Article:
(Bloomberg) -- Credit Suisse Group AG’s senior bonds are emerging as a winner from the lender’s emergency rescue — with returns that are now surpassing those of reluctant acquirer UBS Group AG.

A $1.5 billion note issued by Credit Suisse’s holding company is now offering a total return of 1.375% year-to-date, based on data compiled by Bloomberg. An almost identical bond issued by UBS, meanwhile, gives a return of just under half that. 

The rally in the Credit Suisse bonds, while expected after the forced merger with UBS, is still eye-catching, given how painful the forced merger was for other creditors of the failed bank. Some 16 billion francs ($17.5 billion) of contingent convertible bonds, referred to as AT1s, were wiped out in the deal.

The majority of the moves came this week, after the Swiss government-orchestrated deal between the two lenders effectively brought Credit Suisse’s senior debt under the umbrella of UBS. The note issued by the bought-out bank closed its gap with US Treasuries by around 80 basis points, while the UBS equivalent note widened by around 40. A similar trend is also apparent in the lender’s euro-denominated senior notes.

This type of bond is unrelated to the Additional Tier 1 debt that was written down as part of the takeover. In fact, the gain on Credit Suisse’s senior notes may have negated AT1 losses for some investors, like BlueBay Asset Management.

“While Credit Suisse senior bonds are tighter, UBS senior bonds have been hurt,” said Kaspar Hense, an investment grade portfolio manager at BlueBay. He said the firm’s position in the Swiss bank’s senior debt has more than offset their AT1 losses.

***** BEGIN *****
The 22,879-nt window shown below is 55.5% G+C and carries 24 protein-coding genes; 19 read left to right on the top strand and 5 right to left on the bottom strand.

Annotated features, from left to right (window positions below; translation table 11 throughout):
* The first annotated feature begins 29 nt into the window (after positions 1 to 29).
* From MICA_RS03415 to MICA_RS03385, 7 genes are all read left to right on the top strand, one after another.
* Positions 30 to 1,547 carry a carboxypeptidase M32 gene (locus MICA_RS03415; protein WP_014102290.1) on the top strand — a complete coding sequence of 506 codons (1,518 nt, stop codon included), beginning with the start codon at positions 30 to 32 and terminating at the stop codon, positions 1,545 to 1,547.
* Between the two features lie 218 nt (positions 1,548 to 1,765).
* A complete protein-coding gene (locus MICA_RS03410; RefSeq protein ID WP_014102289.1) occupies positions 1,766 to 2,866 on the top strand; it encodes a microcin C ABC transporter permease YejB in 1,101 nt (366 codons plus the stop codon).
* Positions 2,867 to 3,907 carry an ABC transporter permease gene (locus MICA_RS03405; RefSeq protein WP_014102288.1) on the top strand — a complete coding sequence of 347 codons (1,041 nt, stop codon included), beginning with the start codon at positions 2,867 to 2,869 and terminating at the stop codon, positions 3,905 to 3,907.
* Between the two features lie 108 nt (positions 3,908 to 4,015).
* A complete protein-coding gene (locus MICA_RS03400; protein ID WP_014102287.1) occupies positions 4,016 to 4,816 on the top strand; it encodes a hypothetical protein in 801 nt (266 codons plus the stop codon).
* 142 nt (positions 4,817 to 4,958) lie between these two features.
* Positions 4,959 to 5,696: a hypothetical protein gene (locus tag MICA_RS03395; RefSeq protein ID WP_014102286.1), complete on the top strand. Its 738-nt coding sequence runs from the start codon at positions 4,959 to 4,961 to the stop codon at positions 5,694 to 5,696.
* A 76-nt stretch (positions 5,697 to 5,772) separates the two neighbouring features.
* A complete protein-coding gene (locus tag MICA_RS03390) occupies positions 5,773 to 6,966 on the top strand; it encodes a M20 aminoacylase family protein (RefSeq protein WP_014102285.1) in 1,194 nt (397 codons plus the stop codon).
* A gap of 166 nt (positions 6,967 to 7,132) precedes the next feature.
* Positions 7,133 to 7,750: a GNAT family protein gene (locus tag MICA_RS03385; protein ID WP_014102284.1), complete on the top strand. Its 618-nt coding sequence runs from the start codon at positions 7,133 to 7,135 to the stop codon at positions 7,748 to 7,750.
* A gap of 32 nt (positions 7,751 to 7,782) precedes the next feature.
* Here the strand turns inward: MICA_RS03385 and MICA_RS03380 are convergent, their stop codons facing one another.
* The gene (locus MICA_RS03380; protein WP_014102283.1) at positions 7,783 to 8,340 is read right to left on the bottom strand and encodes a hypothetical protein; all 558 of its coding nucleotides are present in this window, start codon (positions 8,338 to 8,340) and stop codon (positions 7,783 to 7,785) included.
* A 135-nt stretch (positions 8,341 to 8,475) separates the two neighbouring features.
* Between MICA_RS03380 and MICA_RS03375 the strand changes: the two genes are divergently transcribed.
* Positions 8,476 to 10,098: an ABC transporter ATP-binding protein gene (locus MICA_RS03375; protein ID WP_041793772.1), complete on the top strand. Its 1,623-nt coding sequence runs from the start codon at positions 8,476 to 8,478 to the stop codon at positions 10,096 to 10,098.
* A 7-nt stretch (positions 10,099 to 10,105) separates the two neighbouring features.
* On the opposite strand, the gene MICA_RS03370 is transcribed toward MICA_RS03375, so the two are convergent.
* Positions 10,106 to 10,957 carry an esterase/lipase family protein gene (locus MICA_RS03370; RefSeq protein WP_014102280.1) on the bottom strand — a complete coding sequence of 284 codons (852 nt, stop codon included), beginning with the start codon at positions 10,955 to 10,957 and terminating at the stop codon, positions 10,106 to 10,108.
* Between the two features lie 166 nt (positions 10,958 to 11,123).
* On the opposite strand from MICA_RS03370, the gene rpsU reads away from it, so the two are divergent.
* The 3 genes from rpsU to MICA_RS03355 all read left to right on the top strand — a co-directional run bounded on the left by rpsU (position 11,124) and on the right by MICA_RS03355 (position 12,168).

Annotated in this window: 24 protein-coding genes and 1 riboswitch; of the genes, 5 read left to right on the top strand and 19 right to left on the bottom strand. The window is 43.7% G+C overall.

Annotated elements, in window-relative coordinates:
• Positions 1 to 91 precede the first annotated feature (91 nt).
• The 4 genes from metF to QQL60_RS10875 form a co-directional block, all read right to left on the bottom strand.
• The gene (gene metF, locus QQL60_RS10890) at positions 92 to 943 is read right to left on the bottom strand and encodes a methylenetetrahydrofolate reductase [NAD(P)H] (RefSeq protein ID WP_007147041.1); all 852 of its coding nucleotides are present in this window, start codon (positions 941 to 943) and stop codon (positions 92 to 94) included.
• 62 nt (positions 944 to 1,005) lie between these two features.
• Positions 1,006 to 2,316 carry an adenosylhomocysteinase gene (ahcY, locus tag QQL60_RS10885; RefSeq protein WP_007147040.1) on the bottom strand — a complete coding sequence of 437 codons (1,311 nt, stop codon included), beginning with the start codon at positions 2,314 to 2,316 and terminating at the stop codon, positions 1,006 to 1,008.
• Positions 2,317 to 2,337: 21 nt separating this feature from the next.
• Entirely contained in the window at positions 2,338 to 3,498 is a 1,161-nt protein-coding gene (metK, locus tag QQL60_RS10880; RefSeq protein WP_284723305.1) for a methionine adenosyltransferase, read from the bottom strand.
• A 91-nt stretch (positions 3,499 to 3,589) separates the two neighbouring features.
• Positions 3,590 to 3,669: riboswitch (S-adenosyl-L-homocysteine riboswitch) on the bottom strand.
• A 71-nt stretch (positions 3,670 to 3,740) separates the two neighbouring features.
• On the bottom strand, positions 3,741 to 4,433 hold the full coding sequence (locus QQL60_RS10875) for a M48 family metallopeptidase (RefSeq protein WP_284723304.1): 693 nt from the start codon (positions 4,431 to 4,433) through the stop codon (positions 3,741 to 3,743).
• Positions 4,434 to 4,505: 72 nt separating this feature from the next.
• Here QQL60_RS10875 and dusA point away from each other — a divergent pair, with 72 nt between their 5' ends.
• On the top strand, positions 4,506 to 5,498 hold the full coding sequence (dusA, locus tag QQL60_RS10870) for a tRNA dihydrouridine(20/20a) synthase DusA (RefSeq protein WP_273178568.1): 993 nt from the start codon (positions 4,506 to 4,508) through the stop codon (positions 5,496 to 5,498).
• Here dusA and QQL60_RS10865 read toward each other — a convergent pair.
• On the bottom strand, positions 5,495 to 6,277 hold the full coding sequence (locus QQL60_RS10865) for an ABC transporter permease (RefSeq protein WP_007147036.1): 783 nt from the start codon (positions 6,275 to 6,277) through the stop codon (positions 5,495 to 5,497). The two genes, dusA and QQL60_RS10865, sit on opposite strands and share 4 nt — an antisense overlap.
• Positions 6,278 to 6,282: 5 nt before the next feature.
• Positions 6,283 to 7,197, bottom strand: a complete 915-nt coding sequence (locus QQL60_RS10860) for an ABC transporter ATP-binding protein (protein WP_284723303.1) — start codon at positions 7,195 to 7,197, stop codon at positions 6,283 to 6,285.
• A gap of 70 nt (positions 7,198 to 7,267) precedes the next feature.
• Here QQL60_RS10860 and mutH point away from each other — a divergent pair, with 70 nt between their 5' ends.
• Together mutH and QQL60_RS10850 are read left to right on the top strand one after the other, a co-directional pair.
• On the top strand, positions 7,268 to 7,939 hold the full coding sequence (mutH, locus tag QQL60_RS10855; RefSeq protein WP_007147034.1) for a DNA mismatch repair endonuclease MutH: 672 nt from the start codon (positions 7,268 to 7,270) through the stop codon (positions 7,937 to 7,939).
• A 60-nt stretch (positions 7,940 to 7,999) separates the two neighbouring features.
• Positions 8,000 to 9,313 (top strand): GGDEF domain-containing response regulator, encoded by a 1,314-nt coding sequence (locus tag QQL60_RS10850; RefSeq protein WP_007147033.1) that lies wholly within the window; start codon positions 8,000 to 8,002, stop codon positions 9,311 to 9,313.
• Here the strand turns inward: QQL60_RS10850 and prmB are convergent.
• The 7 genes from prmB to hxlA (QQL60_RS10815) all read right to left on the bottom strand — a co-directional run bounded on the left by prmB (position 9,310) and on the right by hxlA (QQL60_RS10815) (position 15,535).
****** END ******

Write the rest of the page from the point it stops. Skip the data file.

Credit Suisse’s euro-denominated senior bonds have also been outperforming, with a €1.25 billion note tightening by nearly 200 basis points to give a year-to-date return of 2.89%, more than double that of a similar UBS bond. The lender’s senior notes are also outperforming equivalent bonds issued by other banks in euros, according to a Bloomberg index. 

“Credit Suisse’s senior started the year trading at a discount to European peers as a legacy of scandals weighing on investor sentiment,” said Gordon Shannon, a portfolio manager at Twenty Four Asset Management. “Now that CS senior is effectively UBS debt, their spreads have dramatically converged — causing a sharp tightening in CS senior yield and producing a significant capital gain for holders.”

UBS on Wednesday offered to buy back bonds that were issued just days before it agreed to the Credit Suisse deal. The takeover sent a gauge of UBS’s credit risk soaring, with the cost of insuring its debt against default for one year rising to a record this week.

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